Grief is a universal human experience and all of us are
familiar with the feelings of pain and sadness following a loss. We read
about tragedies every day in the newspapers, see them on TV, hear about
misfortunes from friends or experience a loss of someone dear to us through
illness or old age. Our culture tends to encourage us to ignore death and
pain, and promotes the myth that we can all be young, beautiful and if
we live right, happy forever.
Many have read or heard of the work of Elisabeth Kubler-Ross and other
experts on death and dying. Thus we are familiar with the stages of grief,
shock, denial, rage, despair, and finally acceptance. We may find reassurance
in the fact that the terrain has been studied, that there is a map on how
to travel the areas that need to be passed on the road to our destination.
For some the travel is made easier by a strong faith, by a sense of meaning
and purpose, and by the firm belief that they will need with absent loved
ones after death.
At different times many of us come into contact with grieving persons
at a funeral, memorial service or when visiting the bereaved. We offer
caring words, compassion, practical help and maybe even love, but then
we are finished and go on with our lives. I was thrust into the world of
senseless violence, grief and anguish with the sudden news of the murder
of my oldest child and only daughter. It began with utter shock and disbelief
and a slim hope that a mistake had been made. The shock and disbelief still
catch me at times, even though four years have passed. And of course a
terrible mistake was made; some cruel and misguided man ended the life
of a young woman, who loved life, people and animals. She picked up stray
puppies, loved children, had a radiant sunny smile and wanted to start
a camp for mentally retarded and disabled children. A part of me was killed
with her and I will never be the same again.
We all ask "why." We become acutely aware of our vulnerability. The
world suddenly becomes an unfair and dangerous place. Our sense of trust,
order, and the belief that should we live just and good life nothing bad
will happen to us, are shattered. However, it is important to remember
that we are all individuals, that our circumstances differ, as does the
length and pattern of our grief. What we can offer those who are grieving
is a caring acceptance of their special way of dealing with their anguish
and a willingness to listen.
"Give Sorrow Words" is the message of the self-support group Parents
of Murdered Children. Healing can be facilitated by telling one's story
again and again and by allowing oneself to experience pain, rage and despair.
Most of us do not realize our own strengths and ability to cope. The resiliency
and power of the human spirit are awesome. When I come into contact with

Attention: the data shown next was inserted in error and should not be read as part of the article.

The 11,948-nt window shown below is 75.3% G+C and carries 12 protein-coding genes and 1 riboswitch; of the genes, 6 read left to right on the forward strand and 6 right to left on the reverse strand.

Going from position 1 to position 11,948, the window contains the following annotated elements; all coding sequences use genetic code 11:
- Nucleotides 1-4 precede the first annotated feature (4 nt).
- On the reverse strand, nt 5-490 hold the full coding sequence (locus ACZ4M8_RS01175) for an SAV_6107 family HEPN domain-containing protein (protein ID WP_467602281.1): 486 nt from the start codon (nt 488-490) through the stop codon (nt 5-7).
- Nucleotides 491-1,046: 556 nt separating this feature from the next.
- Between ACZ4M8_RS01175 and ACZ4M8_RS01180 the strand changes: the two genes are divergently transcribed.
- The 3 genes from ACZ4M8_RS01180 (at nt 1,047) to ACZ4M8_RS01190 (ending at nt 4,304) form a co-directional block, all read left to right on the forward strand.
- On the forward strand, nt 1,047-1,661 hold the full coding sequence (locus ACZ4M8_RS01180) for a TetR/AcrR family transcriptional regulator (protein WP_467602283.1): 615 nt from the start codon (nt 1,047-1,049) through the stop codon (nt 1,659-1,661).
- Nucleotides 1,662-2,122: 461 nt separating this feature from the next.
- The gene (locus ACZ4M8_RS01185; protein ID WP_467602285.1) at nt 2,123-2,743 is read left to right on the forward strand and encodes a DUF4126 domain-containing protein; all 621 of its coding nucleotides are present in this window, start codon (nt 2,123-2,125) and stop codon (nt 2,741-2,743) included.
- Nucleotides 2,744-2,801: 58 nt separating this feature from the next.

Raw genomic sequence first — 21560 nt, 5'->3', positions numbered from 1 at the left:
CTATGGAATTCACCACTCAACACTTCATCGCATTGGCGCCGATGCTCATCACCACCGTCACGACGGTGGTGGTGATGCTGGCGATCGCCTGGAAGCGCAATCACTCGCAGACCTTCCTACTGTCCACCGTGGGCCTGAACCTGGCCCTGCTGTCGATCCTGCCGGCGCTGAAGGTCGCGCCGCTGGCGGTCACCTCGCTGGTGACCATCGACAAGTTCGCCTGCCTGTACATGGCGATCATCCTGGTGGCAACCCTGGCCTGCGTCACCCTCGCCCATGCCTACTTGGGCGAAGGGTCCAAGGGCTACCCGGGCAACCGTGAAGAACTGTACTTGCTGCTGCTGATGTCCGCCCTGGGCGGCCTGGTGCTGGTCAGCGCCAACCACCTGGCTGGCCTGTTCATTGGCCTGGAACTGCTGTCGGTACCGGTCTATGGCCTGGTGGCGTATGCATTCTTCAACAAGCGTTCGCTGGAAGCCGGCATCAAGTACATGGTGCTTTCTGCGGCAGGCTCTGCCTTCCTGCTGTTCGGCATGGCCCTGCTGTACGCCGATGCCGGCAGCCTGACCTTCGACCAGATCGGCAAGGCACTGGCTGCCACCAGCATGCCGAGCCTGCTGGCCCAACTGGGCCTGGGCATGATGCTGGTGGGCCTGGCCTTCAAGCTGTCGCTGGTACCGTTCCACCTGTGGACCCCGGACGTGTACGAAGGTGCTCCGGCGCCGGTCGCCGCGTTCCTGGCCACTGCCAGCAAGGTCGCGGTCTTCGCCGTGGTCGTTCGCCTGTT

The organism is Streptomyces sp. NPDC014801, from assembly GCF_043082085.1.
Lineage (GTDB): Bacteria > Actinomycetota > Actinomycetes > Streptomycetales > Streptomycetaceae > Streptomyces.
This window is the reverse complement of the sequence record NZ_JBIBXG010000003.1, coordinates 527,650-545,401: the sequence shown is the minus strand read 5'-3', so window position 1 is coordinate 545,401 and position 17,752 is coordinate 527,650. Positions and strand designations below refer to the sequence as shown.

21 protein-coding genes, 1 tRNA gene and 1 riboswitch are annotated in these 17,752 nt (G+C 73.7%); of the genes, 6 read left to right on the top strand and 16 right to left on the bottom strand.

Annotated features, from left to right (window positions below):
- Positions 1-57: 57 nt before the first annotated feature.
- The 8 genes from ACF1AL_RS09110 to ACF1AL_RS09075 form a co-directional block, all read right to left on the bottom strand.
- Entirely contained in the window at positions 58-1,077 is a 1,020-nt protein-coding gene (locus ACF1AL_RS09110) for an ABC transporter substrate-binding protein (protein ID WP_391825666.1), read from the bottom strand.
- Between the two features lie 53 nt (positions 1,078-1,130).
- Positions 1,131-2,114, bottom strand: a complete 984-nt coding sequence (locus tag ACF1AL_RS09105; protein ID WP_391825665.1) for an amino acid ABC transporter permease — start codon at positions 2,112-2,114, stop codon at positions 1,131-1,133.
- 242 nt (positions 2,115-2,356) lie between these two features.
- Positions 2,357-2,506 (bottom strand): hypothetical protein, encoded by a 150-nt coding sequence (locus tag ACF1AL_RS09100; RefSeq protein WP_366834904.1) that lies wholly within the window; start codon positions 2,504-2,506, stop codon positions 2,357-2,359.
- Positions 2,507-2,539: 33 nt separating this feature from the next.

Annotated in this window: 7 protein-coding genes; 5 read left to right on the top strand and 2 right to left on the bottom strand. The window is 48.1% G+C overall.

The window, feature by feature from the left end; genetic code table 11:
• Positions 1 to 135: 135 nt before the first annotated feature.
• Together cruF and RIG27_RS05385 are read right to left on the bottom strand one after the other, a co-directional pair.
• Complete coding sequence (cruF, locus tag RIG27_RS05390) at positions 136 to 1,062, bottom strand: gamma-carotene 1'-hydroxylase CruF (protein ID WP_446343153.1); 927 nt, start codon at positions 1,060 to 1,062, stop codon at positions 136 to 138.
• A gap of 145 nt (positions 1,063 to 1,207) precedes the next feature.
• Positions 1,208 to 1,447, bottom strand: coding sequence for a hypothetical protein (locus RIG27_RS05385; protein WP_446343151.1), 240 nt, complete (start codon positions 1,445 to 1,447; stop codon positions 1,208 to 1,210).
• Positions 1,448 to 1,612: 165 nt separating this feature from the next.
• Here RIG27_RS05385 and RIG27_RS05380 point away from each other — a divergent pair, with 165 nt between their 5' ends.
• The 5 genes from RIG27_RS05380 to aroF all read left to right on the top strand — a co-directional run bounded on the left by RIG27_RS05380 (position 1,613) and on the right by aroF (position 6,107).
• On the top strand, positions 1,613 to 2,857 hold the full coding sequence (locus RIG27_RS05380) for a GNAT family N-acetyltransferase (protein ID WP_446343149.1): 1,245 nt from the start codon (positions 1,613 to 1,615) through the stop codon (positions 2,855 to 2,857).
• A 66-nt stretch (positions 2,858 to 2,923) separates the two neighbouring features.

families whose child has been murdered and experience the compassion and
caring within the group, my faith in the human spirit is restored. Survivors
of the murder of a child, spouse, or friend have a great deal to offer
one another and often can be of more help than the clergy or mental health
I would say that probably the most important element that can help us
in our grieving is that we treat ourselves with great kindness and that
we do not set up unfair expectations of ourselves. Length of time, intensity
of sorrow, may be different for each of us. The different stages of grief
follow no rigid order and we need to give ourselves permission to experience
our anguish in our own time, without deadlines or hurtful judgements.
As we live through unimaginable heartbreak and sadness, it is a time
for gentleness; it is a time to forgive ourselves, our anger and self-centeredness;
it is a time to allow ourselves to weep, as long and as often as we wish.
It is important not to allow society in general, our friends, mental
health professionals, or the clergy in particular, to pressure us into
getting on with the business of living and thus shortening or suppressing
our grieving. Well-meaning people who expect the bereaved to become quickly
functional, smiling and cheerful again, may do incredible harm and will
certainly increase the feelings of loneliness, hurt and alienation already
It is important to grieve, to experience the pain, to weep and to acknowledge
the impact of our loss. To allow ourselves to grieve is healing in the
long run. It enables us to put our lives together again as best we can
under the circumstances.
© 1989 Nancy K. Ruhe
Taken from the POMC web page.
The meaning I guess is clear and I wonder how many agree with me.
During the first year of grief, all I could do was cry and scream.
I could not accept this had happened to my son and our family. During
the first year, people were concerned and talked about Phillip and what
had happened and when would we get justice. But after the first year,
it seemed all the concerned people were gone. No one asked anymore
about my son nor did they want me to talk about him. It made them
uneasy. This is when I learned to cry and scream inside. The
only true people who understand are the people that are traveling the same
road of grief and to my sadness this road seems to be getting more crowded.
I do not know what this 3rd year of grief will bring for us, hopefully
we will see some justice for Phillip’s murder I believe this will have
to happen before we can start healing. I continue to keep my son’s
name alive in every way I can. I find if I can work on projects that
are in memory of Phillip or any project concerning Phillip it helps me
keep making it one more day. If you have tips on “Ways of Coping”,
I would love to hear them.